It may be the power supply fuse. The fuse is a "2amp Type T or slo-blo 250v" if you live in north america. If your electrical current is 230v like in europe the fuse you need is "1.25amp Type T or sloblo 250v". You will need to unplug the unit from the wall outlet, unplug all cables, and set the unit on a padded surface. Remove the 10 screws holding the amplifier to the sub box and remove the amp assembly from the box. At the bottom of the circuit board is a glass fuse, gently remove that fuse and inspect it for obvious signs, like dark burn spots. If you can, check it for continuity, or just replace it. Also before going through this check the outlet that the sub is plugged into for power.
The fuse for the convergance power supply most likly is not your problem, go to the board below it, the deflection board and neer the flyback you will find three small fuses the one in the center is the most common problem with convergance and this also can be cused by the pins for the flyback comming unsoldered
OK., I know this set very well. It almost never has a convergence problem.
With the set unplugged, remove the back cover--there is a small circuit board mounted ABOVE the main boards--it is about 10 inches wide and 4 inches tall---On the far right side of it are several DIODES---two are much larger then the rest--what usually happens is one of the large diodes is shorted--5 dollar part---the board only has a few plugs and 4 screws that hold it in---easy to remove--check all the diodes(the two large ones first)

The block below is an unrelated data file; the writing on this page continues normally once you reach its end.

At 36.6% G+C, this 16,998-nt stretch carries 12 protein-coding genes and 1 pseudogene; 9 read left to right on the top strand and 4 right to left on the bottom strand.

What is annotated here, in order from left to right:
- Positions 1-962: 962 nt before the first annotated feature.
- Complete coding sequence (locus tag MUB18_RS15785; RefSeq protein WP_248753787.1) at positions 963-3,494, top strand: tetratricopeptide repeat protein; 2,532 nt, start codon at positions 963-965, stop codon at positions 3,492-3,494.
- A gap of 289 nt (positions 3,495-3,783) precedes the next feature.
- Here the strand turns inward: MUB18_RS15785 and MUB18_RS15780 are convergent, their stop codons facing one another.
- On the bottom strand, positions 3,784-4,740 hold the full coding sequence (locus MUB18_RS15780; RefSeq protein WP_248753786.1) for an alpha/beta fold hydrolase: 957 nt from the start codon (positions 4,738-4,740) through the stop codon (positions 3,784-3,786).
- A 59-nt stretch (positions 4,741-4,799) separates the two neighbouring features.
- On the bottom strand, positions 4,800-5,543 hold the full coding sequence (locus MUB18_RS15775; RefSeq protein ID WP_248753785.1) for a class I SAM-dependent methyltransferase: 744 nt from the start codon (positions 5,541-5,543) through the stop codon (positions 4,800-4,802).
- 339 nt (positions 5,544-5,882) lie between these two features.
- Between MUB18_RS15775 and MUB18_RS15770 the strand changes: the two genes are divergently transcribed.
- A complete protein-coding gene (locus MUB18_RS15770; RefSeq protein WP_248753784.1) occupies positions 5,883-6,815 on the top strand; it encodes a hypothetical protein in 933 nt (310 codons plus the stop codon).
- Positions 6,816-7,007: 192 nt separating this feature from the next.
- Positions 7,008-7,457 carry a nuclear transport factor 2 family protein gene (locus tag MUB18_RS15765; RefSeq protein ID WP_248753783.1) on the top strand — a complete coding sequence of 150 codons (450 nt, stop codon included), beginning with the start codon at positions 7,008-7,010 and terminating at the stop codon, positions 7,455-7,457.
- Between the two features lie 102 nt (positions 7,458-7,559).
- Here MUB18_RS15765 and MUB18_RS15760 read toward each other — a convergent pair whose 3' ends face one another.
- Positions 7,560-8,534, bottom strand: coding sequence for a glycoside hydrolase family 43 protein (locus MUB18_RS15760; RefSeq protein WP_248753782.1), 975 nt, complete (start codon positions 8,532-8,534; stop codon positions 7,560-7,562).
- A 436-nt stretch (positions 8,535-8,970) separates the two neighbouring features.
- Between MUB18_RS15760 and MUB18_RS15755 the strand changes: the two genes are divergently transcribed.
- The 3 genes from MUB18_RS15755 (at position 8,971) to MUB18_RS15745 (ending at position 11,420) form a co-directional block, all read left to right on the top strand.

If either of the large diodes read like a fuse you FOUND YOUR TROUBLE.
LET me know if you need ANY help or Advice--I am here to help people---I have seen several sets identical to yours with the problem you describe.
You probably have a bad main control or console control unit in there. Turn power off to the machine, be sure that BOTH of your door switches are ok. Unplug your membrane to control panel ribbon cable, then put everything back in place. Leave the door open, then turn power back on to machine. (also, be sure the thermal fuse hasnt tripped while your in the console). After re-appling power, close the door, and wait a few, if the console unit is bad, the machine will go into drain mode (you will here the unit start in drain). If no drain mode, then your control is shorted. You dont have to see any burn marks, etc for one to be bad, in fact, 98% of the boards we replace, dont show any signs of problems. Let me know what you find out.
I had this problem after only a few months of use! There were some bad capacitors on the power supply board. Replacing them fixed the player. They used cheap electrolytic capacitors on this unit; check them all while you have it open.
no reset button ,sorry. The problem you describe is pretty common with this model as its a fault in the horizontal drive circuit or in the main power supply and without the proper service manual as well as the prober tools and equipment this set its not gonna get fixed. there are no panels or user changable boards as it is a solid state set. ptscorp.com could repair this board or exchange it with a referbished board but it would still requir some adjustment that a user may not be able to handle. time to call the pro.. Sorry couldnet help ya more.. Good Luck.